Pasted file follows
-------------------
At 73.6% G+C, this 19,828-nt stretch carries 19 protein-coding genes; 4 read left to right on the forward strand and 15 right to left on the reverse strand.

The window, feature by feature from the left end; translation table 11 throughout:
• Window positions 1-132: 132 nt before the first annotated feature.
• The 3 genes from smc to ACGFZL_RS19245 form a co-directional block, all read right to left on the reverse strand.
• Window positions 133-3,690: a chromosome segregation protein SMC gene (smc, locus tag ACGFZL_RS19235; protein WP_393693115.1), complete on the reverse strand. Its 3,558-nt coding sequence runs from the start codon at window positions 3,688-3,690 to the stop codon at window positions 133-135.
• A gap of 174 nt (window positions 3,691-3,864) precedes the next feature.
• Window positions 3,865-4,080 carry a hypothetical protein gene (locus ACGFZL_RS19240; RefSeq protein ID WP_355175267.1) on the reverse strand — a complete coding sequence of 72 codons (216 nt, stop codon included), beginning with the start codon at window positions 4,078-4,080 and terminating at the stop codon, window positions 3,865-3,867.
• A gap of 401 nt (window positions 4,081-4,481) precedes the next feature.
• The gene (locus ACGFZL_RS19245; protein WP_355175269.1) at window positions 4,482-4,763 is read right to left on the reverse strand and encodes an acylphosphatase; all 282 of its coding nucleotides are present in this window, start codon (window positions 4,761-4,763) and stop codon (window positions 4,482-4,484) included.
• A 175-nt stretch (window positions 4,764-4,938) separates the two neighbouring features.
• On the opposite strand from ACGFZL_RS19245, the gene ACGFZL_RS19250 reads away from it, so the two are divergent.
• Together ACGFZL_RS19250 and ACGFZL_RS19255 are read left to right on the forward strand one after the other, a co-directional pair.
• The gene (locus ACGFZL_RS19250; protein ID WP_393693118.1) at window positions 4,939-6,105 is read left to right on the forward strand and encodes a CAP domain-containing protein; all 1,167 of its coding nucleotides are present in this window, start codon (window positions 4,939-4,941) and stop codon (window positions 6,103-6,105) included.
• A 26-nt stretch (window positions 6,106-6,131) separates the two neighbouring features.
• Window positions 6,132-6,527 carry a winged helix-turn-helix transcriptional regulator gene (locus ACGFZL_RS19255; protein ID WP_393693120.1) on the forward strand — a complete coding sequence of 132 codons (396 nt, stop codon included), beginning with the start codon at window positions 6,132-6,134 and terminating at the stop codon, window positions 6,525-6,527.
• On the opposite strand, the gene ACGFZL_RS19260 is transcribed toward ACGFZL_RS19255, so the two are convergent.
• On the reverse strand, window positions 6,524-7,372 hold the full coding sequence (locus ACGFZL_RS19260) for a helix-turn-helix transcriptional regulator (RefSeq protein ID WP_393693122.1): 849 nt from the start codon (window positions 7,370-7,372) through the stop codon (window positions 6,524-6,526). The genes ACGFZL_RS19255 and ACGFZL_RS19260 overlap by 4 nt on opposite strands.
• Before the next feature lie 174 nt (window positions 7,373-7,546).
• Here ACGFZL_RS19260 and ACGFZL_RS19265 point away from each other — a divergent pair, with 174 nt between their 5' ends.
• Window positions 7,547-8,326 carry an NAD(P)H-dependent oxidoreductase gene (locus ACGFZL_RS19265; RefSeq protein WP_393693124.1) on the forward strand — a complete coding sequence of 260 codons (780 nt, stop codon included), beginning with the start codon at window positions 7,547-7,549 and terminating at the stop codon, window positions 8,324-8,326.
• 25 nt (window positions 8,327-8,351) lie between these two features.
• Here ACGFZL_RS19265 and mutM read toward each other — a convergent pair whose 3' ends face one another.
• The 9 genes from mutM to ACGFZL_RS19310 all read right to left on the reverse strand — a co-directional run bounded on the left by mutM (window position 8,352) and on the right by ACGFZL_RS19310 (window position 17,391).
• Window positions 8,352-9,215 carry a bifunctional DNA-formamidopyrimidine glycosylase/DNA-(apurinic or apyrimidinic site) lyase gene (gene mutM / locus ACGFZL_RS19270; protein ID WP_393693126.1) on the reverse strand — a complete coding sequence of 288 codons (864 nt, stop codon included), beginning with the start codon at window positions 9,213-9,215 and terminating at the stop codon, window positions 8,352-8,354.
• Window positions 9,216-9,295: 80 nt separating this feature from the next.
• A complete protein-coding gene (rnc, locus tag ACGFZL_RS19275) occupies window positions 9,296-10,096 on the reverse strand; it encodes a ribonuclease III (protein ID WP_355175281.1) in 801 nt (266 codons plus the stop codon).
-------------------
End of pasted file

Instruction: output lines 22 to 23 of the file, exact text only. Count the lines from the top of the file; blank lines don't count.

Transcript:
• Here ACGFZL_RS19265 and mutM read toward each other — a convergent pair whose 3' ends face one another.
• The 9 genes from mutM to ACGFZL_RS19310 all read right to left on the reverse strand — a co-directional run bounded on the left by mutM (window position 8,352) and on the right by ACGFZL_RS19310 (window position 17,391).